Same Predicament, Different Response

Whether something is real or not and whether something is exaggerated or not, one thing we can be certain of is that it feels real to the person experiencing it. Whatever it happens to be, big or small, is subjectively real to that person.

We might think someone being brought to tears at the idea of having to use public transport is too small of a thing to have such a strong emotional reaction to, I certainly did when I witnessed this, but although it is small for me it wasn’t for that person. They felt something real. A feeling most others would only feel given more extreme circumstances. The fact that there can be such differences between the ways in which people react to the same thing leads me to ask: How come some people have to experience far more in order to elicit the same level of emotion compared to others?

One big difference between a person who experiences intense emotion due to a small event compared to a person who needs a much larger event is the level of shelter they have experienced in their life. If someone has experienced little then the small things are the big things for them. A person who has experienced a lot has more to compare things to. If you survived a near death experience, or multiple, then when the small things happen you have a much larger thing to compare them to which gives you a different perspective. Likewise if you are unlucky enough to have been through a lot of negative stuff in your life you may be inclined to look at someone getting upset about something small and think they are being dramatic or exaggerating how big of a deal that is. But for people who have been lucky enough to not have anything largely negative happen to them the small things will feel the same way something big feels to you, because it is a big thing for them. Most of what we are exposed to during our life is not within our control. If you have been beaten up and hospitalised walking home or, perish the thought, have been sexually assaulted then you know what some of the worst things to happen to a human can feel like. Some things are objectively bad for the individual and we hope no one has to experience them but other things that are subjectively bad can improve our perspective. If you have come back from losing jobs, failed business, failed relationships and loss of friends or family then your ability to deal with the day to day annoyances can be significantly improved. This is why I would argue that if bad experiences give us the opportunity to see things from a different perspective and seeing things from a different perspective enhances our ability to deal with the “little things”, which increases our wellbeing, then bad experiences are good for us. Credit Tony Robbins for my next example:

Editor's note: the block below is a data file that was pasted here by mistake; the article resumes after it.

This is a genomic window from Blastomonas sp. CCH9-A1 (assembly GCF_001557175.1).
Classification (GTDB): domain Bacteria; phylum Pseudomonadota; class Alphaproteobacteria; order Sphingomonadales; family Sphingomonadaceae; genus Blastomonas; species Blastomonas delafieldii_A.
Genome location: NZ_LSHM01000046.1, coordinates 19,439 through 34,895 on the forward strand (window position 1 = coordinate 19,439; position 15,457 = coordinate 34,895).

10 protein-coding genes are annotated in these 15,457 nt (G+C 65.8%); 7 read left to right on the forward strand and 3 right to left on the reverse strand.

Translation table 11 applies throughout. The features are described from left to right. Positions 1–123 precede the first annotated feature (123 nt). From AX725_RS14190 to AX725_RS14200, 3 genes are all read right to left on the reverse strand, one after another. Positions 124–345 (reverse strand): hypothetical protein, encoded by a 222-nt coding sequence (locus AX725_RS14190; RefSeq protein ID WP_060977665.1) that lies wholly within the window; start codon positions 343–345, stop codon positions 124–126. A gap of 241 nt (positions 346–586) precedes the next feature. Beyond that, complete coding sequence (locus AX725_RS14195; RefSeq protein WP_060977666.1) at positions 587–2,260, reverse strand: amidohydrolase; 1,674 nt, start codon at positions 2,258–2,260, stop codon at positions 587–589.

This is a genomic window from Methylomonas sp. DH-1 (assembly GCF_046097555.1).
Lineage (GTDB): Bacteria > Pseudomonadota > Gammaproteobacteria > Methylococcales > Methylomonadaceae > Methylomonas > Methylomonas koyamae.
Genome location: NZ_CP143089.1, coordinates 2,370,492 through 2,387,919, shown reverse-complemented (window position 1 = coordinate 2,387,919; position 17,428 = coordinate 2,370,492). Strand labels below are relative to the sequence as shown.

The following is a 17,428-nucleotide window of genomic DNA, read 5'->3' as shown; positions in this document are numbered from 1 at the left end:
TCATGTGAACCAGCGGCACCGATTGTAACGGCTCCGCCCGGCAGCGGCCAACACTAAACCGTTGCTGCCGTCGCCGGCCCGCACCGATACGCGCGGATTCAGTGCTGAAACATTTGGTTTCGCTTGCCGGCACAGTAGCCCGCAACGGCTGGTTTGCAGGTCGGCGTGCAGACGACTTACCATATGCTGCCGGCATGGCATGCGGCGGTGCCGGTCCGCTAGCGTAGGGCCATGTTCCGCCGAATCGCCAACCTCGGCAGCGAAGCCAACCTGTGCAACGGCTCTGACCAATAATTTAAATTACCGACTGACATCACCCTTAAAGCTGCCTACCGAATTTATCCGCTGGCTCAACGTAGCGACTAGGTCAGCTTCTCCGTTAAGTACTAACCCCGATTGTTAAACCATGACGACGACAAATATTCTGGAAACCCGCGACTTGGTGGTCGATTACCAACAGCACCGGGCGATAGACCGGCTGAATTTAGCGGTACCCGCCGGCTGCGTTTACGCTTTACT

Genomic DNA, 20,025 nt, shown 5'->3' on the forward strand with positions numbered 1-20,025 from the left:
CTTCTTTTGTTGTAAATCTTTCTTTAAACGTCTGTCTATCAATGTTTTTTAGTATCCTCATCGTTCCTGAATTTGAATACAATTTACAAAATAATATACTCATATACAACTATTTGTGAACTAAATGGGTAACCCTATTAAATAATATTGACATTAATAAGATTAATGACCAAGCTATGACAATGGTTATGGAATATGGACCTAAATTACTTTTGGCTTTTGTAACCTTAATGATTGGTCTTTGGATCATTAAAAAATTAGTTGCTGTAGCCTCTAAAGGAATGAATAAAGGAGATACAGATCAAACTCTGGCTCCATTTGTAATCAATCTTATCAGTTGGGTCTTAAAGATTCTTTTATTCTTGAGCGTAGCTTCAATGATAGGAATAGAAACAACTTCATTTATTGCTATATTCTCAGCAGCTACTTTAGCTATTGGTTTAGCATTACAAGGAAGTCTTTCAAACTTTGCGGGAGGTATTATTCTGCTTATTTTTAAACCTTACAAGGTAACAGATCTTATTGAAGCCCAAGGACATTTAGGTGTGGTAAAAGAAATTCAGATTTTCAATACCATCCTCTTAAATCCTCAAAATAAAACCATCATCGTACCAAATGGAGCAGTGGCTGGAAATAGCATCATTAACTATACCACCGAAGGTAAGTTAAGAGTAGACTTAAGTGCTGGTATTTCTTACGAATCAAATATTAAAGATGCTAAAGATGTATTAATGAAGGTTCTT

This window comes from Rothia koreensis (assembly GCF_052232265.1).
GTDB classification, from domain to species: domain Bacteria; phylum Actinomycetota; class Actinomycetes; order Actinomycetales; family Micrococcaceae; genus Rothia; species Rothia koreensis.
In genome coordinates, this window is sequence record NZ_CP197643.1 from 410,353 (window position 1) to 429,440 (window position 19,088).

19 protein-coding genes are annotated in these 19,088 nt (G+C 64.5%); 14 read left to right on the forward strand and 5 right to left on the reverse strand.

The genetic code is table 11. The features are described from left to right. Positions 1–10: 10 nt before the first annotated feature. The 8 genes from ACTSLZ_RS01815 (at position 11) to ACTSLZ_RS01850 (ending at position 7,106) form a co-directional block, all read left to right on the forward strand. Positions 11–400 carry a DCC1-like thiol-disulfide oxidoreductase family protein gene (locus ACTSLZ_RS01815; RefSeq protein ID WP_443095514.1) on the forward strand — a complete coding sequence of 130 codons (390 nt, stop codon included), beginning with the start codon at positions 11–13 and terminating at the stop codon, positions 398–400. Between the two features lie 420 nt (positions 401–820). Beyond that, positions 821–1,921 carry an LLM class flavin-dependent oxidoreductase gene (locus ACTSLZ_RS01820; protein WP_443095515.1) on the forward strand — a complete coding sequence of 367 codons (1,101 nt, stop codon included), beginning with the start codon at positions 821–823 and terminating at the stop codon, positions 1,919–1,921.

Experiences words

As you can see from these images the left one represents a person who has been sheltered and experienced little. Because they have experienced little they have a small circle of things that they can deal with without eliciting negative emotion. When anything from outside that circle comes in they can experience negative emotions or trauma.
The picture on the right is someone who has experienced a lot this is why their circle of things which they can deal with without negative emotions is large. We want a bigger circle if we want to experience more wellbeing.

How does one increase the amount of things they can deal with without experiencing negative emotions? We have to periodically expose ourselves to things outside our circle. If the idea of taking public transport terrifies you then don’t wait until it is inevitable, take initiative and do it under your own control. For example, you might walk to the bus stop one day then walk home. Another day you get on for one stop and then get off. On day three you take the full trip. This way you can expose yourself to the thing that causes you distress in baby steps. Psychologically baby steps, in any endeavour, will make it easier to deal with.

If the idea of starting a blog, business or social media scares you then you know what you should be doing. Sometimes anxiety is a good indicator of what it is we should deal with in order to be better at dealing with things in general. This is especially so if we know that the thing causing anxiety takes us closer to our goals.

So if the more things we are exposed to the wider our circle gets, and people who have experienced and dealt with a lot can have the largest circles and are emotionally affected the least by small things, then we can conclude that the more we experience the less influenced by emotion we are. And since being less emotionally reactive makes us better thinkers then this is a good thing.

 

 

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